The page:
SF: The lake sizes – in Japan we only have two big lakes. The biggest lake is Lake Biwa, but it’s only one-third the size of Okeechobee. The first time I went to Lake Erie, I was so surprised at how big it is. It felt like the ocean.
SF: Grass lakes – I love fishing in Okeechobee and the Tennessee River and Chickamauga and places like that. Any lake with grass like Champlain. I caught an 11-pounder during a tournament in Okeechobee (in 2011), that’s the biggest fish for me.
SF: I like to throw big bait, so I want to go to Clear Lake and the California Delta. I want to go to the West Coast. I went to Lake Mead and Lake Powell a long time ago. Maybe next year I will fish the U.S. Open.
SF: To keep doing what I’m doing now. Fishing the Bass Pro Tour is one of the best tours and I get to compete against the other top anglers. They’re so strong, so it is super hard to win one tournament, but I’d like to win a couple of them. That format change (for 2023), I hope is good to me with the five biggest ones. I want to see how that will work out for me. I am so excited for that format change.
SF: I can’t decide, I’m proud of everything. When I get a big trophy, I might cry. I have a big wall in front of me, but I’m just climbing that big wall right now.
SF: I think the latest is learning how to use a smartphone. Every day I learn something. ActiveTarget is the most recent fishing one. I just wanted the best thing, and I put three ActiveTargets on my boat and the live sonar will be more important for the next couple of years.
SF: I never really thought about it, but I love sports like skateboarding, BMX and snowboarding so maybe I would do something in sports … any kind of sport in the U.S.
SF: I’m always thinking about fishing. If I have a bad tournament, I am always thinking about why I couldn’t get it and how to get better. I think fishing is never-ending. If I won a tournament, I would still want more. As long as I’m thinking about fishing, then that’s the motivation; but when there’s no motivation, then it’s time to retire. I dream about fishing when sleeping, eating, driving – all the time. When I put on underwear, cut hair, cut fingernails, it’s all for fishing. Everything is for the fishing. I could never imagine what life would be like without being a fisherman. When I buy shoes (I wonder) which is better for fishing?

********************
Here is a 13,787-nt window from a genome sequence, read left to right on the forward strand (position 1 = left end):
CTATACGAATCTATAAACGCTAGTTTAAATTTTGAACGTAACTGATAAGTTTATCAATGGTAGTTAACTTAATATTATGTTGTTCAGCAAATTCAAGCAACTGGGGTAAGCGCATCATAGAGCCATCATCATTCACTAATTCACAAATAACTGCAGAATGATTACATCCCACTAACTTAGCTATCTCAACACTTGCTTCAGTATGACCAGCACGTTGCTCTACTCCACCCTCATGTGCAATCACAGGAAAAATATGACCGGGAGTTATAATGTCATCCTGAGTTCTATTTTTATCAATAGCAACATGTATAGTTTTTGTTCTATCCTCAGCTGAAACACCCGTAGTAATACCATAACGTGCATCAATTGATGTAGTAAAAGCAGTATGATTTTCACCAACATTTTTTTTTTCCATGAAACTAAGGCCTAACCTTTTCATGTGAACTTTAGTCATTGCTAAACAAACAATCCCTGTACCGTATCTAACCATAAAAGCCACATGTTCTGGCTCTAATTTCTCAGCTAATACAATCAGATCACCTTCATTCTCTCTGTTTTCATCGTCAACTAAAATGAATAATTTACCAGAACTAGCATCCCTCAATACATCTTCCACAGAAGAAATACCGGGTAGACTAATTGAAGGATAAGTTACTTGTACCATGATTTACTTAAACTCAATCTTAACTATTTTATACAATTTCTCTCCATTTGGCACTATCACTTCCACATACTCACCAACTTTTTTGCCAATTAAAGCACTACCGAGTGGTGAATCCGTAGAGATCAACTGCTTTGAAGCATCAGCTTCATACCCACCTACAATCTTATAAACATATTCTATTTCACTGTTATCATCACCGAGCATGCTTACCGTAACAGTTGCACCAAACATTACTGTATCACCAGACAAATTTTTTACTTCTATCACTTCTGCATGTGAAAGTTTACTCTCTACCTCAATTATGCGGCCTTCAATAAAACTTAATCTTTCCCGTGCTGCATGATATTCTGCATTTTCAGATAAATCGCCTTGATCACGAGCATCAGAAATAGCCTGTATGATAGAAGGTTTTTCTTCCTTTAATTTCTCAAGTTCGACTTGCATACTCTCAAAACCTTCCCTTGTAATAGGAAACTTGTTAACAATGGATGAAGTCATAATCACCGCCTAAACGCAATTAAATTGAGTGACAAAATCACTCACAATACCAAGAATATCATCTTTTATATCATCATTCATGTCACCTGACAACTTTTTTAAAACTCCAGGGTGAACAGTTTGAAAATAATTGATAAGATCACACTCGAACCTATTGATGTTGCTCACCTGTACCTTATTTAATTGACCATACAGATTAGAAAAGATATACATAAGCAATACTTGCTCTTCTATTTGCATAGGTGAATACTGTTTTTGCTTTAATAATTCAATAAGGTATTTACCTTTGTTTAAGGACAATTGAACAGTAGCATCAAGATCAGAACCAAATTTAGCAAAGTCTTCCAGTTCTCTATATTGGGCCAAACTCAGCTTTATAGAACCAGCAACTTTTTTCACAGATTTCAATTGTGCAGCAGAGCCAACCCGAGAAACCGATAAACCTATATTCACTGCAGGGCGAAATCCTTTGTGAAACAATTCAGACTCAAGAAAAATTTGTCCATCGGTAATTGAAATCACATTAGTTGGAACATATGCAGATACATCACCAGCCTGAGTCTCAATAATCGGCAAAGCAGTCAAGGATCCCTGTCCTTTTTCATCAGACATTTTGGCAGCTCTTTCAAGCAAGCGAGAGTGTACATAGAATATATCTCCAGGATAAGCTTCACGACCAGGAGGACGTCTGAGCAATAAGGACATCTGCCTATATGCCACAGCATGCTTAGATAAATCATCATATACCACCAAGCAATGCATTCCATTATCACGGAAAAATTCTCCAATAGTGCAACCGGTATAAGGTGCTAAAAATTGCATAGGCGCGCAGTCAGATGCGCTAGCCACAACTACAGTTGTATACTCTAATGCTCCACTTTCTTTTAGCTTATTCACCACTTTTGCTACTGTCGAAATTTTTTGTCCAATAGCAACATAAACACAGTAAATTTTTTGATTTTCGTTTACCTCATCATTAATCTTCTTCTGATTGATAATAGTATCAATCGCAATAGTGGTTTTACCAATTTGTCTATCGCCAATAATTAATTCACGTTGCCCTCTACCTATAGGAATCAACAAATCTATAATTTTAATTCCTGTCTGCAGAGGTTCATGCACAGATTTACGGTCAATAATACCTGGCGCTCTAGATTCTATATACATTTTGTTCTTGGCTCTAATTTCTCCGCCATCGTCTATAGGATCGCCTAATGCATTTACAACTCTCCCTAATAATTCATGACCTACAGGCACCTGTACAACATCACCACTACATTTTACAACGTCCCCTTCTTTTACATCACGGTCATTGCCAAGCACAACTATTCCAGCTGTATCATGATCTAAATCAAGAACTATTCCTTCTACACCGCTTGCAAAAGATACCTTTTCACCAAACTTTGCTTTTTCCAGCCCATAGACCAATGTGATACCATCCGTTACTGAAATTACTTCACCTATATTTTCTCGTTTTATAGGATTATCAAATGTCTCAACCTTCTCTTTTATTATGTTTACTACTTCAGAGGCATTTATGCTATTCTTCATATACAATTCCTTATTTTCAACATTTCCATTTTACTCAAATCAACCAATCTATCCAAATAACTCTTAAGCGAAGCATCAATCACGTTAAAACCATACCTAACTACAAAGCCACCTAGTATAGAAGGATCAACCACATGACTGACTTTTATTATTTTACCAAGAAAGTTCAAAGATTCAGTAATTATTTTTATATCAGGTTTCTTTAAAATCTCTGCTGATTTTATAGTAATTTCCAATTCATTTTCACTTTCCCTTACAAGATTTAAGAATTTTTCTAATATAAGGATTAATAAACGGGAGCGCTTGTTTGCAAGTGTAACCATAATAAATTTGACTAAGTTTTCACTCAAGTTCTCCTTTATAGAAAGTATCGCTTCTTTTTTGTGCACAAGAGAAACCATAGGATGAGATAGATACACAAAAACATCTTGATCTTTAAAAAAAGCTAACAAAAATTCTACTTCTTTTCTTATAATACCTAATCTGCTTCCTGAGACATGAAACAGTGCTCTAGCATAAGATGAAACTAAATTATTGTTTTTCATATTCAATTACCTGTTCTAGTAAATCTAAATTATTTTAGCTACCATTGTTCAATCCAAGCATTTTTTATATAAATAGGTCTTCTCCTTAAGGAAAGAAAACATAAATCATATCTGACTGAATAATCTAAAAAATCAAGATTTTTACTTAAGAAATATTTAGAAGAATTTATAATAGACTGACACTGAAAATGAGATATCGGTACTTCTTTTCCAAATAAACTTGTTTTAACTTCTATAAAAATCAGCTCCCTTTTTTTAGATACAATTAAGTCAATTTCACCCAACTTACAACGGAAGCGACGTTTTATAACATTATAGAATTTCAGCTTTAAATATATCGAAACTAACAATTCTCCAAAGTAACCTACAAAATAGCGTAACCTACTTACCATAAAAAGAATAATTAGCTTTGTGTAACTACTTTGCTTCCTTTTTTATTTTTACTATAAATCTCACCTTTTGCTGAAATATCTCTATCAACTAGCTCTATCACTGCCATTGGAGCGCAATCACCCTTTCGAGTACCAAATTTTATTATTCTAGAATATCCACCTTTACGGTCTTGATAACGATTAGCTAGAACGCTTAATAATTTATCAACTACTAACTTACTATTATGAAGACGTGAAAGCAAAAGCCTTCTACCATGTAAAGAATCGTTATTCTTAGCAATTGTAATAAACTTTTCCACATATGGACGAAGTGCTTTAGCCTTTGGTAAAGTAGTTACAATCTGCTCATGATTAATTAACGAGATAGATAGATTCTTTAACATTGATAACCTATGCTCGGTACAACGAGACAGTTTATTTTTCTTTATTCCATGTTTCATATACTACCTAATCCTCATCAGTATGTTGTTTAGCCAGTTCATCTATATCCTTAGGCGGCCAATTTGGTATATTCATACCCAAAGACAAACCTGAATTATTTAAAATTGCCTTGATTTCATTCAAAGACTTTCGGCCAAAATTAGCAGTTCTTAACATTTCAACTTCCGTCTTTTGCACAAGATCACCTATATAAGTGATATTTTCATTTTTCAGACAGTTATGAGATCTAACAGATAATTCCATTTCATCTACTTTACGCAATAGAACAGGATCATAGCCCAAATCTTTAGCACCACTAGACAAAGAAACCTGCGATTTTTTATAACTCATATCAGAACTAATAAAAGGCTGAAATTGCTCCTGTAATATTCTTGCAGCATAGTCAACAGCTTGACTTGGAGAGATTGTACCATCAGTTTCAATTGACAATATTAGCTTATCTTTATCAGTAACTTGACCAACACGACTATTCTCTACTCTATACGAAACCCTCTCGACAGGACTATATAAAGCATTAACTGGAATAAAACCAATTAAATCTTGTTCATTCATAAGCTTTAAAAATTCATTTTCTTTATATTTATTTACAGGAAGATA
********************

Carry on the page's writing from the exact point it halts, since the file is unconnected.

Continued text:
SF: We are in Japan right now and we’ll be here for a month. We’re going shopping, eating good sushi and sashimi and we’ll buy the tackle store. There’s a big difference between yen and dollars right now, one dollar is about 150 yen. We will see my family and sponsors and fans, and just eat some good food and relax to get ready for next year before going back to reality in the U.S.
SF: Eating! The food is so good and actually cheap, too. I missed my family, but we FaceTime and can talk to each other so the most missed thing is food.
SF: We go golfing, but we’re not very good at it. We came to Mount Fuji because one of my sponsor’s headquarters is here and we went to the hot springs for the sauna. Then in the U.S., I’d like to do some sightseeing because for the last 20 years we didn’t do anything but go fishing from lake to lake.
SF: The most important is to listen because of the language barrier. I have broken English, but people are nice and friendly; so I love living in the U.S.
SF: Nothing, because we have to mow the grass and stuff. We don’t miss much since we have everything with us. We have the dogs with us and the boat, so there’s nothing to worry about. The camper is home to us. If there’s a tornado or hurricane, we don’t care. We just drive away from it.
SF: I am really good at keeping the camper and boat clean. Since everyone is watching me, I am always cleaning and shining things. I love to clean and I’m good at it too.
MF: Shin will be washing a car or boat even if it’s going to rain, it doesn’t make sense to me, but he does it!